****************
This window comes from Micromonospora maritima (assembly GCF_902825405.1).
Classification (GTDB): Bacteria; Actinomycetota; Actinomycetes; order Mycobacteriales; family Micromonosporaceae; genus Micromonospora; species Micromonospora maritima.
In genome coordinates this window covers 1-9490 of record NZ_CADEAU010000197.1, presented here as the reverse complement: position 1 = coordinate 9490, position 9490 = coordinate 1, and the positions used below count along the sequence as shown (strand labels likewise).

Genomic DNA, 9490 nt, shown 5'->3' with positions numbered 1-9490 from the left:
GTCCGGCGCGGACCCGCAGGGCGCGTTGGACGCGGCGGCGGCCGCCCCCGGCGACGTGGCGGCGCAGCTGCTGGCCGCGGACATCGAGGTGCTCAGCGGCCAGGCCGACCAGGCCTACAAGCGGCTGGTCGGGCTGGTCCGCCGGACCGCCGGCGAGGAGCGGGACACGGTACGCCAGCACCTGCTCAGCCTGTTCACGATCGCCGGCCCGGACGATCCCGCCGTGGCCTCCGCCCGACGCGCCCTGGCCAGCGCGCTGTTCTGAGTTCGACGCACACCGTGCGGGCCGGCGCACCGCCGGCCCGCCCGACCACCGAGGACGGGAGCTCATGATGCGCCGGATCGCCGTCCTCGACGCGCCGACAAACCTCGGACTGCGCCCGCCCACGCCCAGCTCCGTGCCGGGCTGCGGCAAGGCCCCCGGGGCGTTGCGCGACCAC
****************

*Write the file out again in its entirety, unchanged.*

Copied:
This window comes from Micromonospora maritima (assembly GCF_902825405.1).
Classification (GTDB): Bacteria; Actinomycetota; Actinomycetes; order Mycobacteriales; family Micromonosporaceae; genus Micromonospora; species Micromonospora maritima.
In genome coordinates this window covers 1-9490 of record NZ_CADEAU010000197.1, presented here as the reverse complement: position 1 = coordinate 9490, position 9490 = coordinate 1, and the positions used below count along the sequence as shown (strand labels likewise).

Genomic DNA, 9490 nt, shown 5'->3' with positions numbered 1-9490 from the left:
GTCCGGCGCGGACCCGCAGGGCGCGTTGGACGCGGCGGCGGCCGCCCCCGGCGACGTGGCGGCGCAGCTGCTGGCCGCGGACATCGAGGTGCTCAGCGGCCAGGCCGACCAGGCCTACAAGCGGCTGGTCGGGCTGGTCCGCCGGACCGCCGGCGAGGAGCGGGACACGGTACGCCAGCACCTGCTCAGCCTGTTCACGATCGCCGGCCCGGACGATCCCGCCGTGGCCTCCGCCCGACGCGCCCTGGCCAGCGCGCTGTTCTGAGTTCGACGCACACCGTGCGGGCCGGCGCACCGCCGGCCCGCCCGACCACCGAGGACGGGAGCTCATGATGCGCCGGATCGCCGTCCTCGACGCGCCGACAAACCTCGGACTGCGCCCGCCCACGCCCAGCTCCGTGCCGGGCTGCGGCAAGGCCCCCGGGGCGTTGCGCGACCAC